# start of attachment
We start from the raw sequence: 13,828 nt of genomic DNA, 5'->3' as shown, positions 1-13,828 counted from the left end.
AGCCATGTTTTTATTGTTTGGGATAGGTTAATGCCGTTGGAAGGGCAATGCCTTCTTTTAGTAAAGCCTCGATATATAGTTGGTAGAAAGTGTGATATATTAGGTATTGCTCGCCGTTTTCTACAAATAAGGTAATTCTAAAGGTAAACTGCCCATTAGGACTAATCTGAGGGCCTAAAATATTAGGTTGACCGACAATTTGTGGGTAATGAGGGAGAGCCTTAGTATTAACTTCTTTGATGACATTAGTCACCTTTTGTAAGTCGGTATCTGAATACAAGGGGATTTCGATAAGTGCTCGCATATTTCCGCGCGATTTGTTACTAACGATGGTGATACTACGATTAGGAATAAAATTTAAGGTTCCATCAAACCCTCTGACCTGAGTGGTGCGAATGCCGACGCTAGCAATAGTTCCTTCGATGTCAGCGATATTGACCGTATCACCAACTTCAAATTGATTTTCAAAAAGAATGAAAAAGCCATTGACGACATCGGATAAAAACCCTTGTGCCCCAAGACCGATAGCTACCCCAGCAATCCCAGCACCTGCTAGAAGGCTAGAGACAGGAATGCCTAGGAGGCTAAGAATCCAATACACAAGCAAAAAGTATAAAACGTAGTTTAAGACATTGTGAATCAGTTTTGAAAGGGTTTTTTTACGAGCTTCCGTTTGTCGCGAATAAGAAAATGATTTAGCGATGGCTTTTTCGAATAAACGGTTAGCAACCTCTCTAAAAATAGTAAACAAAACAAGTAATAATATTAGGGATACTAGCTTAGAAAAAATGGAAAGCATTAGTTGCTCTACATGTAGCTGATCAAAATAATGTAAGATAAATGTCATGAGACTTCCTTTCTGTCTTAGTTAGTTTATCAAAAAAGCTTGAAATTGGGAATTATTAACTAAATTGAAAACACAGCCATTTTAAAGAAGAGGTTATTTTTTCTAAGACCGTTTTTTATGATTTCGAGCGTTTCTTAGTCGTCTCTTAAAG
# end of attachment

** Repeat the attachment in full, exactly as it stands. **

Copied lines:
We start from the raw sequence: 13,828 nt of genomic DNA, 5'->3' as shown, positions 1-13,828 counted from the left end.
AGCCATGTTTTTATTGTTTGGGATAGGTTAATGCCGTTGGAAGGGCAATGCCTTCTTTTAGTAAAGCCTCGATATATAGTTGGTAGAAAGTGTGATATATTAGGTATTGCTCGCCGTTTTCTACAAATAAGGTAATTCTAAAGGTAAACTGCCCATTAGGACTAATCTGAGGGCCTAAAATATTAGGTTGACCGACAATTTGTGGGTAATGAGGGAGAGCCTTAGTATTAACTTCTTTGATGACATTAGTCACCTTTTGTAAGTCGGTATCTGAATACAAGGGGATTTCGATAAGTGCTCGCATATTTCCGCGCGATTTGTTACTAACGATGGTGATACTACGATTAGGAATAAAATTTAAGGTTCCATCAAACCCTCTGACCTGAGTGGTGCGAATGCCGACGCTAGCAATAGTTCCTTCGATGTCAGCGATATTGACCGTATCACCAACTTCAAATTGATTTTCAAAAAGAATGAAAAAGCCATTGACGACATCGGATAAAAACCCTTGTGCCCCAAGACCGATAGCTACCCCAGCAATCCCAGCACCTGCTAGAAGGCTAGAGACAGGAATGCCTAGGAGGCTAAGAATCCAATACACAAGCAAAAAGTATAAAACGTAGTTTAAGACATTGTGAATCAGTTTTGAAAGGGTTTTTTTACGAGCTTCCGTTTGTCGCGAATAAGAAAATGATTTAGCGATGGCTTTTTCGAATAAACGGTTAGCAACCTCTCTAAAAATAGTAAACAAAACAAGTAATAATATTAGGGATACTAGCTTAGAAAAAATGGAAAGCATTAGTTGCTCTACATGTAGCTGATCAAAATAATGTAAGATAAATGTCATGAGACTTCCTTTCTGTCTTAGTTAGTTTATCAAAAAAGCTTGAAATTGGGAATTATTAACTAAATTGAAAACACAGCCATTTTAAAGAAGAGGTTATTTTTTCTAAGACCGTTTTTTATGATTTCGAGCGTTTCTTAGTCGTCTCTTAAAG